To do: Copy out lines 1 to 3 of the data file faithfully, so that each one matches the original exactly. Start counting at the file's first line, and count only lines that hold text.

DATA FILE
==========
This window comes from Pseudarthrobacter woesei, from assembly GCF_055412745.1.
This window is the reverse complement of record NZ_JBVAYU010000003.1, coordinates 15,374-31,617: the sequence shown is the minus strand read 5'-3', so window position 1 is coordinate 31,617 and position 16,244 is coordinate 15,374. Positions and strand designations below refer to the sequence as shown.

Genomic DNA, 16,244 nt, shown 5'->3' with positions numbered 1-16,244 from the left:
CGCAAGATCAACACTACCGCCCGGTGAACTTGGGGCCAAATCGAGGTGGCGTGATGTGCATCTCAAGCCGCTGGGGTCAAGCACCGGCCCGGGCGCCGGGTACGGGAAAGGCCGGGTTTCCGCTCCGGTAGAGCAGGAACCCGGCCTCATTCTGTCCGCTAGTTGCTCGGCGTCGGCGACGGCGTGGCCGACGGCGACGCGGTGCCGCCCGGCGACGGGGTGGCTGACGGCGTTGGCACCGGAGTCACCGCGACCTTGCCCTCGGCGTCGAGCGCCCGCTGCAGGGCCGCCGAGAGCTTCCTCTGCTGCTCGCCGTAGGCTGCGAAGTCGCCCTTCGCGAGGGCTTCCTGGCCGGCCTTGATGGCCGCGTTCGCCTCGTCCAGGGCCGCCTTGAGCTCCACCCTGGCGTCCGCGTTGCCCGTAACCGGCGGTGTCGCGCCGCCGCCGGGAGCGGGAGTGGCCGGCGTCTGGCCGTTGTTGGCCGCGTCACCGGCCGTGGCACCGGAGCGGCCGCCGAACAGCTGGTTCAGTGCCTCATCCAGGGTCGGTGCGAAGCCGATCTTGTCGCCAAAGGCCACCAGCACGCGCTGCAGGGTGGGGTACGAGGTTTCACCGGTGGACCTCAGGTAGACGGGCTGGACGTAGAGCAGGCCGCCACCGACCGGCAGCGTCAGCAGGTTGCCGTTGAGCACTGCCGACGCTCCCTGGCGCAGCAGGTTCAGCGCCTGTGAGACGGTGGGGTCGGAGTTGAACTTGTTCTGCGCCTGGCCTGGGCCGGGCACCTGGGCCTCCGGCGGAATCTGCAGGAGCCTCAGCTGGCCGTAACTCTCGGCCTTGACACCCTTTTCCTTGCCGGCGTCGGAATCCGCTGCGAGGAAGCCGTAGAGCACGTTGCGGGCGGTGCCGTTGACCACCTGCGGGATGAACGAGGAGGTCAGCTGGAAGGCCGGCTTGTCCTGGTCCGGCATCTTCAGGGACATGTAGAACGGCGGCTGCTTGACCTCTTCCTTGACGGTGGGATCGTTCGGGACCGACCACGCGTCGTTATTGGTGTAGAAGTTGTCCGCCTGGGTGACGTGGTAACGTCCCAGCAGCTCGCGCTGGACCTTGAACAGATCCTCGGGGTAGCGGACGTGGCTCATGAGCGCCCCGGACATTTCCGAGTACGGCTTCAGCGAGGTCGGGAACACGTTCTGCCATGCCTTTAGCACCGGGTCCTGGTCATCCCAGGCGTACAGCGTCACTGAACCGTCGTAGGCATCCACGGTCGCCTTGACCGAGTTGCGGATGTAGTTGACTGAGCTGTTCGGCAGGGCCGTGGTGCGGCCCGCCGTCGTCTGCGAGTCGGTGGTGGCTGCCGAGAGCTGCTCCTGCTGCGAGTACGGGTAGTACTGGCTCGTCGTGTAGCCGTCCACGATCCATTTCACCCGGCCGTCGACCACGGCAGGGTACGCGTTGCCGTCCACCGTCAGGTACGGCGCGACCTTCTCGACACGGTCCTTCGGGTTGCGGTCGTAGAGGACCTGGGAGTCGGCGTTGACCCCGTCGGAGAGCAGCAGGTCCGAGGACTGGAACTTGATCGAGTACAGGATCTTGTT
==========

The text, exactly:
This window comes from Pseudarthrobacter woesei, from assembly GCF_055412745.1.
This window is the reverse complement of record NZ_JBVAYU010000003.1, coordinates 15,374-31,617: the sequence shown is the minus strand read 5'-3', so window position 1 is coordinate 31,617 and position 16,244 is coordinate 15,374. Positions and strand designations below refer to the sequence as shown.

Genomic DNA, 16,244 nt, shown 5'->3' with positions numbered 1-16,244 from the left: